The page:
Edward Hopper, American
Plate: 6 x 4 inches (15.2 x 10.2 cm)
Sheet: 7 1/4 x 5 1/4 inches (18.4 x 13.3 cm)
Gift of Carl Zigrosser, 1962
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American, 1882 - 1967
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Hopper as Printmaker
Edward Hopper (1882-1967), best known for his paintings that capture moments of reverie and contemplation, was also highly accomplished as a printmaker. Many of the signature subjects of the artist's mature style, such as the isolated figure by a window and other intimate glimpses of contemporary American life can be traced through their evolution in his prints.
Hopper taught himself how to make etchings in New York City in 1915. For the next ten years--a crucial decade in the artist's creative development--he devoted much of his attention to printmaking before concentrating fully on painting in the mid-1920s. Hopper's prints reveal the unfolding development of his personal artistic vocabulary and vision. The Museum's collection constitutes one of the most complete holdings of Hopper's prints.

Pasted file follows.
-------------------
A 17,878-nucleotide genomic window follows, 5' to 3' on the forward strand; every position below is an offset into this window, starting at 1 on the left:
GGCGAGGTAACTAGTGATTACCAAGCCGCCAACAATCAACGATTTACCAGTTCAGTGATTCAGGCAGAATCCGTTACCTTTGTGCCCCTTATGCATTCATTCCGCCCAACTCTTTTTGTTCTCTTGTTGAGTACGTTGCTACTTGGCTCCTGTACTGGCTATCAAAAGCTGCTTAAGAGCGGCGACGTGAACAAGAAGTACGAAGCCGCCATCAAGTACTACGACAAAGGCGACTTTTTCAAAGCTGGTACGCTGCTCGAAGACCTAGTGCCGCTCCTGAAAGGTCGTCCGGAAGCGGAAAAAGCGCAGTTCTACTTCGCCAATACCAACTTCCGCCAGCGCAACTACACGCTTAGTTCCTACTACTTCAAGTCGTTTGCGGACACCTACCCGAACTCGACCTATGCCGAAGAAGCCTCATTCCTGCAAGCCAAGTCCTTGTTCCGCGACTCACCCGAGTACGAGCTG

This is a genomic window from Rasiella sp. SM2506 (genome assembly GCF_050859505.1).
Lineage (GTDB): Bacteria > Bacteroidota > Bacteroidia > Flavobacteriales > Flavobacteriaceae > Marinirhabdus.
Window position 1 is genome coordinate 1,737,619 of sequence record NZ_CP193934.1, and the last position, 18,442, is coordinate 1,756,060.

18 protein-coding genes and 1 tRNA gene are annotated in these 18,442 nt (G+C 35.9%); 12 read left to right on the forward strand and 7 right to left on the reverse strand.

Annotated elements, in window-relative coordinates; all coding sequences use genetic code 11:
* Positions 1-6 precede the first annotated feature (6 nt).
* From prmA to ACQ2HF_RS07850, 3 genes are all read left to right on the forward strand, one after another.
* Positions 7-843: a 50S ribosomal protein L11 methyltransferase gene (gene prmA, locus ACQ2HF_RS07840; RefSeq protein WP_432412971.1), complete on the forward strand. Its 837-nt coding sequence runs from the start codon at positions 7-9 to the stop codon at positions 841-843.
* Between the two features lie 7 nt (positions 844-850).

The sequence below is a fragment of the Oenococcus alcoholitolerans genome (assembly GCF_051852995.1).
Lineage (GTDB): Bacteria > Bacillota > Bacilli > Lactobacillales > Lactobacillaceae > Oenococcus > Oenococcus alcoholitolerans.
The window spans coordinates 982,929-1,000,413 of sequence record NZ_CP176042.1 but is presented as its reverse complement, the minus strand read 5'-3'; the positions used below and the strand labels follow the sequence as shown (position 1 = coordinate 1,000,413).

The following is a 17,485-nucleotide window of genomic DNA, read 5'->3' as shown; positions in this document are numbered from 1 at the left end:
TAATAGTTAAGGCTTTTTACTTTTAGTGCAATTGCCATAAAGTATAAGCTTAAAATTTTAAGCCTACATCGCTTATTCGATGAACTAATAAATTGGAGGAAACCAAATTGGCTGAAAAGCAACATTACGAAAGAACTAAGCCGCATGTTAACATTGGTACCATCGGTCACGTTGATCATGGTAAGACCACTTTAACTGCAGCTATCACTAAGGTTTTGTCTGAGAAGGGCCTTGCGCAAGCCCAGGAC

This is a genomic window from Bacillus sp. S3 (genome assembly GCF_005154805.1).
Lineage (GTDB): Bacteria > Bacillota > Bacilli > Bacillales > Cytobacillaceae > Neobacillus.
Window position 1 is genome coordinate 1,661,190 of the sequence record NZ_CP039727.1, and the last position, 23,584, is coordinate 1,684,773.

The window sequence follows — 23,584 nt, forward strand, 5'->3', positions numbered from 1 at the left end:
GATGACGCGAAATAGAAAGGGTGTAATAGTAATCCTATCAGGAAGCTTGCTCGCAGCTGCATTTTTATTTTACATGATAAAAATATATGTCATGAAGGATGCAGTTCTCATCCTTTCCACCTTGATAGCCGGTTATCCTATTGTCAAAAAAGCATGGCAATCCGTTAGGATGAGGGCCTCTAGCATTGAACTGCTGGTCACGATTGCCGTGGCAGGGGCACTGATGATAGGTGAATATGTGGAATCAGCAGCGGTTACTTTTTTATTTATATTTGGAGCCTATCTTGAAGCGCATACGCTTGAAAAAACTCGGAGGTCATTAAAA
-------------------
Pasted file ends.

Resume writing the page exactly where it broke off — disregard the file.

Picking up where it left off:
Hopper grew up in Nyack, New York, a small town on the Hudson River. After graduating from high school, the budding artist embarked on a profitable career as a commercial illustrator in Manhattan, studying at the New York School of Art under Robert Henri and Kenneth Hayes Miller, and supplying illustrations for Scribner's
, and other popular magazines.
Making etchings offered Hopper an escape from the commercial work that earned him his living, and it was as a printmaker that he won his first successes as a fine artist. At the core of Hopper's output as an etcher are twenty-six published prints, all in the Museum's collection, many of them accompanied by sets of progressive proofs that document the artist's working method.
At the Window: Etchings by Edward Hopper